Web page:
My parents live around 1500 miles away from me. This makes for a good long distance phone plan and lots of letters (complete with stickers and little doodles) from mom. A few weeks ago I was phoning to check up on my mom because she had been battling pneumonia and really wasn't feeling well. Our conversation was short because she was tired but she did say that she felt the sickest she had ever been but thought she might be getting a little better. Around 24 hours later I received a call from my uncle saying that she had been rushed to the hospital and was critically ill.
The next few days, my home was filled with hospital jargon like;
and chest x-rays.
I felt as if I was on the phone constantly - updating and being updated. Every time the phone rang my heart pounded a little harder - hoping that it wasn't bad news. Sometimes the details of my daily routine would give a little distraction but anxiety was just rolling beneath the surface. Every now and then the littlest thing would cause that anxiety to well up into a sob. Small, every day things like cooking, folding clothes, putting away groceries, coloring with my son - would bring back childhood memories of my mom and I would feel overwhelmed with a mixture of fear and unbelief.
If I can be honest, in those few weeks of not knowing and worry, I felt as if my prayer life was paralyzed. I felt as if I couldn't even form the words to express the depth of need. I could lose my mother. The one who had longed for me and loved me unconditionally from the moment she saw me. The one who had rocked and sang me to sleep. The one who had triumphed in my first steps. Chased me around with a spoon full of vegetables. Combed the knots out my curly hair. Taught me "Round and Round the Garden" on the palm of my hand. Pointed out pretty things like flowers and kittens. Told me about Jesus. Took me to Sunday School. Let me "help" with the laundry. Taught me my ABC's. Told me about boys. Encouraged me to sing. Told me I was beautiful. Prayed for me. Let me go. Sent countless letters and packages. Loved my husband like a son. Loved my boys - her delight. Yes, I was paralyzed at the thought of losing her and words for prayer wouldn't come.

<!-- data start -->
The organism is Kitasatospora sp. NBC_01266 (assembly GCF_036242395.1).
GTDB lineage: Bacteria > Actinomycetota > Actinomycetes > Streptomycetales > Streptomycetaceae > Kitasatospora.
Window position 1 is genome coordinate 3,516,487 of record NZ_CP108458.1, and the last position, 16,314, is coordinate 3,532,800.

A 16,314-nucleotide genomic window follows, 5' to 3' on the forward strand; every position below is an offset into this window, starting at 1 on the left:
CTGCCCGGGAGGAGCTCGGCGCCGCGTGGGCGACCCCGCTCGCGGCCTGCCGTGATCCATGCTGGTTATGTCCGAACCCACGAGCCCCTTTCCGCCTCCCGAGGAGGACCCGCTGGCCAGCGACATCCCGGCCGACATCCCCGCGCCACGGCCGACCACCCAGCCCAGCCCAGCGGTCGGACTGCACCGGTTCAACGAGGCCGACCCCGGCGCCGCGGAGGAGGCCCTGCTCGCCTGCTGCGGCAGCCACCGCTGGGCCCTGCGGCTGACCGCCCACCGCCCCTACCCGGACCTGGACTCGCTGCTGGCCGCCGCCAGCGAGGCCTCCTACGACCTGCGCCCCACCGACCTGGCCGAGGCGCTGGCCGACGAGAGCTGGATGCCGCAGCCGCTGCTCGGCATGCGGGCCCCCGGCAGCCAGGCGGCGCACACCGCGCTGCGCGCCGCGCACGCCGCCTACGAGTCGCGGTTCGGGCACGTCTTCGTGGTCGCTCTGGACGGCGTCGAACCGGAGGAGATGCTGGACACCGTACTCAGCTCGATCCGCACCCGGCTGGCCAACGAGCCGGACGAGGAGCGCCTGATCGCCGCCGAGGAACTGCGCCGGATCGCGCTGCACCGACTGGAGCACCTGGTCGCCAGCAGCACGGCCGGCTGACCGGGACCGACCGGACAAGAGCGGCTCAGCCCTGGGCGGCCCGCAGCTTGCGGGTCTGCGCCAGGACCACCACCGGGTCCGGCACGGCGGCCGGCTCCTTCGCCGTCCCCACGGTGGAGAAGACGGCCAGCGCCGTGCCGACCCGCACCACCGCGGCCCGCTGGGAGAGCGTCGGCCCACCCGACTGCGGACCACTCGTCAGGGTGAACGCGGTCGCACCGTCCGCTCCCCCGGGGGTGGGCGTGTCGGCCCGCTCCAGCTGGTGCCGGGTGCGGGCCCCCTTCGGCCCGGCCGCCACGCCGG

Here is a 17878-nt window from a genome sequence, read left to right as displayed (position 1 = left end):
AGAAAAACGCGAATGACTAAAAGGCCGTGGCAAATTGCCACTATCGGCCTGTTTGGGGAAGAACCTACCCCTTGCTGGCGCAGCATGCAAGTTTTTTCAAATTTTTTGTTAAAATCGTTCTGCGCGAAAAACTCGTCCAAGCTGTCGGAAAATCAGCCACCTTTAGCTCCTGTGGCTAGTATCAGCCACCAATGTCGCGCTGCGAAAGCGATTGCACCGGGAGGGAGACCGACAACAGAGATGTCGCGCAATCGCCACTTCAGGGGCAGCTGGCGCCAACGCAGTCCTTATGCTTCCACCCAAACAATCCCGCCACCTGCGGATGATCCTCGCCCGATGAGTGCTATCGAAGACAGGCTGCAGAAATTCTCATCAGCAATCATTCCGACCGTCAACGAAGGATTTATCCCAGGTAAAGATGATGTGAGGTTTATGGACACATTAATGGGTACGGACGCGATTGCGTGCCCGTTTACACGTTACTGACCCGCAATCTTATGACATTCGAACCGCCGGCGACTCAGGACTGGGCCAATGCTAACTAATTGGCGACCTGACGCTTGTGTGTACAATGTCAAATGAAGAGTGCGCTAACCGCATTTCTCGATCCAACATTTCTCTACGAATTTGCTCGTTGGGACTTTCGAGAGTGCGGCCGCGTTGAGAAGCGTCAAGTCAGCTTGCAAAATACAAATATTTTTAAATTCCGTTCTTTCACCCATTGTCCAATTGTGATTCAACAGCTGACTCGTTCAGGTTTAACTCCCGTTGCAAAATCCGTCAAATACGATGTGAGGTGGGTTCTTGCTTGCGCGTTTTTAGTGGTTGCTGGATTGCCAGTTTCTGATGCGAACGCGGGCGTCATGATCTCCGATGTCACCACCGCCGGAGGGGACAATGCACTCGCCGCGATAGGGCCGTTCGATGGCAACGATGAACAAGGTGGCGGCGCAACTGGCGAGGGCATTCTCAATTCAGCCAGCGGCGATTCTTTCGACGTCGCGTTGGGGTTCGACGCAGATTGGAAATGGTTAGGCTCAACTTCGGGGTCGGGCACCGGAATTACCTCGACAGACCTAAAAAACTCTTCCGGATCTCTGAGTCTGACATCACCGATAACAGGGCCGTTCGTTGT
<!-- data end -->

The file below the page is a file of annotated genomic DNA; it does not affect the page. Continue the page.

Two things became clear during that time. First, that the Holy Spirit is a reader of hearts. Romans 8:26 says;
"In the same way, the Spirit helps us in our weakness. We do not know what we ought to pray for, but the Spirit himself intercedes for us with groans that words cannot express" (NIV).
Sobs into my cleaning closet were heard by Him and brought to God's throne. He is in the midst of our groans, our tears, and our cries - He translates them into prayers that words cannot express.
Secondly, I felt the strength of the faith and prayers of other believers. In Romans 15:30, Paul writes, "I urge you, brothers, by our Lord Jesus Christ and by the love of the Spirit, to join me in my struggle by praying to God for me"(NIV). Paul called on his friends for the power of their faith. It held him up and helped fight his battle.
With my prayers so paralyzed I felt strength from others when they would say that they were praying for my mom. I felt as if I borrowed from their faith. It's no wonder that God calls us a Body - working together - helping each other - compensating for others weaknesses.
I am happy to say that today my mom has been transferred to a hospital that is closer to home. She is breathing on her own and free of disease. She will spend the next few weeks recuperating and gaining back strength. It is a pleasure to talk to her each day and hear her speak of her faith and God's presence in her life. We look forward to seeing her, in person, soon.